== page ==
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Contractors Insurance Information
Operating a contracting business may include risks and exposures that threaten significant financial losses. Given the inherent dangers of the construction industry and the pressure of keeping up with deadlines, even the most experienced and responsible contractors may eventually be involved in accidents or errors. In the aftermath of such an incident, lacking adequate loss control measures could leave you with devastating out-of-pocket costs. With that in mind, a versatile and reliable contractors insurance portfolio should be among your top priorities.
What Types of Insurance Do Contractors Need?
When assembling your business’s insurance package, you should first understand that contractors insurance is typically not a single policy capable of covering all your risks and exposures. Rather, this term may refer to several types of insurance that, when combined, provide sufficient coverage. As you compile your insurance portfolio, it’s typically advisable to consider the following:
- General liability insurance—This coverage may help pay for third-party losses for which you are at fault. Liability coverage may also be required by law depending on where you operate.
- Commercial property insurance—This coverage may financially protect your business buildings and property stored there (e.g., fixed equipment and inventory).
- Errors and omissions insurance—This coverage may provide financial assistance if a client sues your business and accuses you of providing late, incorrect, negligent or otherwise inadequate professional services.
- Builder’s risk insurance—This coverage may render financial aid for damage sustained by buildings under construction, including new structures and those being renovated.
- Workers’ compensation insurance—This coverage may help pay for costs and losses related to employees’ job-related illnesses and injuries.
- Commercial auto insurance—This coverage may help absorb financial losses related to incidents involving your motor vehicles used for business.
- Inland marine insurance—This coverage may financially secure equipment and goods stored off-site or transported to a job site.
- Commercial umbrella insurance—This coverage acts as an additional layer of insurance and may provide extra financial aid if the liability limits of other policies are exhausted.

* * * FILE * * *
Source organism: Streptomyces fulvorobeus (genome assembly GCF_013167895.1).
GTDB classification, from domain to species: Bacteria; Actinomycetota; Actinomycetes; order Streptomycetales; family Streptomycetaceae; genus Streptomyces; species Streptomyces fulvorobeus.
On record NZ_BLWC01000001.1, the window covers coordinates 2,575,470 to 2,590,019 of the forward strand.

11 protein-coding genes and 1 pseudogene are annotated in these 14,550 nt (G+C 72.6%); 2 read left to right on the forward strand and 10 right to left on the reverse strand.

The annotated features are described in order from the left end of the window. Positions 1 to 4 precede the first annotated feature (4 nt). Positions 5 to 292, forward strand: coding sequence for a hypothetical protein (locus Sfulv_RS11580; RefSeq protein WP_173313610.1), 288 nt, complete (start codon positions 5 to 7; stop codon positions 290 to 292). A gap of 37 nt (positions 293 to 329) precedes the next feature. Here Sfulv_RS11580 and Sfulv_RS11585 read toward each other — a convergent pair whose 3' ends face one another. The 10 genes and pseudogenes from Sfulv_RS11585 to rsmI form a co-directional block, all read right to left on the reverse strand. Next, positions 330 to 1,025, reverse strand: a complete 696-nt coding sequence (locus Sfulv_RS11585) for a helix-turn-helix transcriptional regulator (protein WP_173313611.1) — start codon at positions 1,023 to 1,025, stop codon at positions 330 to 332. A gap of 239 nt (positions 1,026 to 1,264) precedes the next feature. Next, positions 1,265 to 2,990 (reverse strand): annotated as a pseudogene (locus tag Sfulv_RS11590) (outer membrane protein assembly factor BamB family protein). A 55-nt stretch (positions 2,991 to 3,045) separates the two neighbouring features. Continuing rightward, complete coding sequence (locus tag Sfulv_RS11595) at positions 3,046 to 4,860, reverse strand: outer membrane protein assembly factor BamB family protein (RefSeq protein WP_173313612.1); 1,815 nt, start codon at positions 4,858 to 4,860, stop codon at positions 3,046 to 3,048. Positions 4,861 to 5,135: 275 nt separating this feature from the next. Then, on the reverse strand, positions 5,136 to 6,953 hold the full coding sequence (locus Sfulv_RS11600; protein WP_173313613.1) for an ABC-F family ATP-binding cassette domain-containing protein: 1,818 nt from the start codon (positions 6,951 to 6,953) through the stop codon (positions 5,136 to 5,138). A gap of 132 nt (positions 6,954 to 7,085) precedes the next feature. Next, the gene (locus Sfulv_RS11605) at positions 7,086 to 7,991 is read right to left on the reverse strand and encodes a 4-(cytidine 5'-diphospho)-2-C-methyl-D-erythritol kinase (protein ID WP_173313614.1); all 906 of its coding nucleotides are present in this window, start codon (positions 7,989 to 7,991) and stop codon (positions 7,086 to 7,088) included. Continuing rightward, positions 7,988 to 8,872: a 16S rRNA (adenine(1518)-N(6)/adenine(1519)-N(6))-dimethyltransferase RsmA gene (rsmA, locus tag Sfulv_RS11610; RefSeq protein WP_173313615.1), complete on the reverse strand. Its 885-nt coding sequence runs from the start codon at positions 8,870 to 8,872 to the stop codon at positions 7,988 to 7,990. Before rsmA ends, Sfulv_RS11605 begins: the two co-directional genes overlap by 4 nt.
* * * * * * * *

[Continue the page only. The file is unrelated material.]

As a contractor, you may also be required to purchase surety bonds. These arrangements provide financial assurance to your clients that if you cannot fulfill your contractual obligations, they may recoup their losses.
What Does General Liability Insurance Cover for Contractors?
As its name suggests, general liability insurance casts a wide safety net across many common risks and exposures. These policies typically focus on providing financial assistance for your business if your operations or employees caused an incident from which a third party (e.g., a guest or passerby) accrued losses, such as the following:
- Personal and advertising injury (e.g., slander, libel, false advertising, wrongful imprisonment)
In response to these incidents, your general liability insurance policy may help pay for medical expenses, repairing or replacing damaged property, and legal costs.
Do Independent Contractors Need to Carry Workers’ Compensation Insurance?
Workers’ compensation insurance is one of the most common and critical types of coverage. These policies can provide crucial financial assistance to help manage employees’ work-related injuries and illnesses, such as by helping to pay for the following:
- Vocational rehabilitation
Legal requirements for workers’ compensation insurance may vary depending on your unique circumstances. While sole proprietors may sometimes be exempt from requirements, independent contractors that employ others are generally subject to workers’ compensation insurance laws. Certain clients, such as government entities, may also mandate coverage.
How Do You Know if a Contractor Is Bonded and Insured?
In addition to being insured, contractors may often need to purchase bonds to provide financial assurance to their clients. Whether you are a developer, general contractor or subcontractor, you should know the insurance and bond status of all parties involved in your project. Request proof of insurance and bonds before beginning work on a job, as even a mistake by another party could affect others involved in the project.
We’re Here to Help
Having served businesses, families and individuals throughout Connecticut for over 75 years, the agents at Svendsen Insurance are well-equipped to help you understand and acquire ideal contractors insurance. We will utilize our extensive knowledge and experience to assess your needs, explore your options and assemble an ideal coverage portfolio. Contact us today to get started.